[note 1] The Iranian citizens abroad (scope of this article) differ from the other Iranian peoples living in other areas of Greater Iran, who are of related ethnolinguistical family, speaking languages belonging to the Iranian languages, which is a branch of Indo-European languages. There are an estimated 150 to 200 million native speakers of Iranian languages (including 70 million in Iran as of 2006), the five major groups of Persians, Lurs, Pashtuns, Kurds and Baloch accounting for about 90% of this number.[56] Currently, most of these Iranian people live in Iran, Afghanistan, Tajikistan, Pakistan, parts of Uzbekistan (especially Samarkand and Bukhara), the Caucasus (Ossetia and Azerbaijan) and the Kurdish areas (referred to as Kurdistan) of Turkey, Iraq, Iran and Syria. Smaller groups of Iranian people can also be found in western China. Due to recent migrations, there are also large communities of speakers of Iranian languages in Europe, the Americas and Israel.

[note 2] In some countries naturalized citizens, dual citizens, or children with only one Iranian/foreign-born parent are counted (for statistical purposes) as citizens/nationals of the host country only (i.e. citizen of the country of residence). For example all naturalized Swiss citizens have a legal "Swiss origin" even though it is often not the same as their place of birth.

[note 3] Same as "Iranian-born" but includes their children born abroad.

[note 4] Iranian ancestry (i.e. second or third generation), not necessarily Iranian citizenship.

[note 5] In the period from 1961 to 2005, the United States has been the main destination of Iranian emigrants. A total of 378,995 Iranians have immigrated to the United States in that period, where the major concentrations of Iranian immigrants are California (158,613 Iran-born in 2000),[21] New York state (17,323),[21] Texas (15,581),[21] Virginia (10,889),[21] and Maryland (9,733)[21] Los Angeles Metropolitan Area was estimated to be host to approximately 114,712 Iranian immigrants,[21] earning the Westwood area of LA the nickname Tehrangeles. In the case of the United States, the US Census Bureau's decennial census form does not offer a designation for individuals of Iranian descent. Consequently, it is estimated that only a fraction of the total number of Iranians are writing in their ancestry. The 2000 Census Bureau estimates that the Iranian-American community (including the US-born children of the Iranian foreign born) numbers around 330,000. However, studies using alternative statistical methods have estimated the actual number of Iranian Americans in the range of 691,000 to 1.2 million.[9][57]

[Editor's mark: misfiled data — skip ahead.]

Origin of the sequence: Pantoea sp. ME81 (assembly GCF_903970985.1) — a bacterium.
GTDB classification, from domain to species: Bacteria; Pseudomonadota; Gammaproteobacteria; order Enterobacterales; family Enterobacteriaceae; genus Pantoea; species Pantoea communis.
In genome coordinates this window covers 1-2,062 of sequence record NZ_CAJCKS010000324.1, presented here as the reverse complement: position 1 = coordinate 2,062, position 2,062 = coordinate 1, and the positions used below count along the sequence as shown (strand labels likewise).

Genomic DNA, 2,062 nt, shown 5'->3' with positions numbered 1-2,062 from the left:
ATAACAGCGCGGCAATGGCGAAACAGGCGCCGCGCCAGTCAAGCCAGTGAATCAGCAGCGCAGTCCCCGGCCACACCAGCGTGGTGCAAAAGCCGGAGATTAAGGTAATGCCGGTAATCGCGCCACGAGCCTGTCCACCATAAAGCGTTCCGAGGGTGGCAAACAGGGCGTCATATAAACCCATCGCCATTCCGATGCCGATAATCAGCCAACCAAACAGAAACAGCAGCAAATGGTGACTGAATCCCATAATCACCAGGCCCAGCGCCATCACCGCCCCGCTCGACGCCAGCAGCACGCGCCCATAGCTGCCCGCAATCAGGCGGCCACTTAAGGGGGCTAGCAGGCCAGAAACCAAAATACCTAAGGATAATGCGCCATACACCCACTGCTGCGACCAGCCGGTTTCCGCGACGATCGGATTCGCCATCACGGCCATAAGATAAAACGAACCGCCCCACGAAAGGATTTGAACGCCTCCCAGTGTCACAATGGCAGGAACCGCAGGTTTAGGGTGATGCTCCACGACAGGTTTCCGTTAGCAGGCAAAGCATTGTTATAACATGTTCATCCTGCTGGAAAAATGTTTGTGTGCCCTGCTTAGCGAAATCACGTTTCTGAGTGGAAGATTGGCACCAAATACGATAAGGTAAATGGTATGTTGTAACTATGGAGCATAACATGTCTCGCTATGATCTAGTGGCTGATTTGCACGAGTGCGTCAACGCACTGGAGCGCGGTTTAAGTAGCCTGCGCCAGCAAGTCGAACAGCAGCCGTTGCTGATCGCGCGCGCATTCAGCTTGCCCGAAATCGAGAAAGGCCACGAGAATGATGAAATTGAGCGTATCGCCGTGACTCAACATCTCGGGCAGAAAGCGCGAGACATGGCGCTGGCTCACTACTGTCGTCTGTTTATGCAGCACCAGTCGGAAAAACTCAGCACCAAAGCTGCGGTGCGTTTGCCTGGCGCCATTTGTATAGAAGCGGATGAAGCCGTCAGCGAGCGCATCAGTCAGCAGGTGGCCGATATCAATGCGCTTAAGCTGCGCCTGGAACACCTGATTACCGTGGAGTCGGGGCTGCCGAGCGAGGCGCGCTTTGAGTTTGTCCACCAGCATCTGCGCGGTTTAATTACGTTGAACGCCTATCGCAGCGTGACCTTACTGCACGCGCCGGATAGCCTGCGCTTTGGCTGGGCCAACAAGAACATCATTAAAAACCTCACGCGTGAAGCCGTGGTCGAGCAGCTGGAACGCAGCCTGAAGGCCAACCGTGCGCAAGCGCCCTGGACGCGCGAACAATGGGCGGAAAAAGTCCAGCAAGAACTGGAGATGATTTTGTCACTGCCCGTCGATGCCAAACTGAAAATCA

See also[edit]

References[edit]

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  2. ^ Touraj Atabaki, Sanjyot Mehendale. Central Asia and the Caucasus: transnationalism and diaspora, Psychology Press, 2005, p. 102
  3. ^ Shirin Hakimzadeh, "Iran: A Vast Diaspora Abroad and Millions of Refugees at Home", Migration Policy Institute, September 2006 (Retrieved on 2011-06-23. )
  4. ^ James S. Kessler, "Iranians", The Encyclopedia of Chicago, 2004 (Retrieved on 2011-06-23. )
  5. ^ http://www.tabnak.ir/fa/pages/?cid=73378
  6. ^ Азербайджанцы хорошо интегрированы в германское общество – Нусрет Дельбест | Азербайджанцы хорошо интегрированы в германское общество – Нусрет Дельбест | Ежедневный информационный ресурс – "Azeri.ru – Азербайджанцы в России". "Azeri.ru. Retrieved on 201106-18.
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  10. ^ According to one 2012-Pew study there were only 1,340,000 Iranian-born expatriates."Faith on the Move: The Religious Affiliation of International Migrants". Pewforum.org. 2012-03-08. Retrieved 2012-12-10. 
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  18. ^ Public Opinion Survey of Iranian Americans. Public Affairs Alliance of Iranian Americans (PAAIA)/Zogby, December 2008. Retrieved April 11, 2014.
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Sources[edit]

  • Sakurai, Keiko (July 2003), 日本のムスリム社会 [Japan's Muslim Societies], Chikuma Shobō, ISBN 4-480-06120-7 

External links[edit]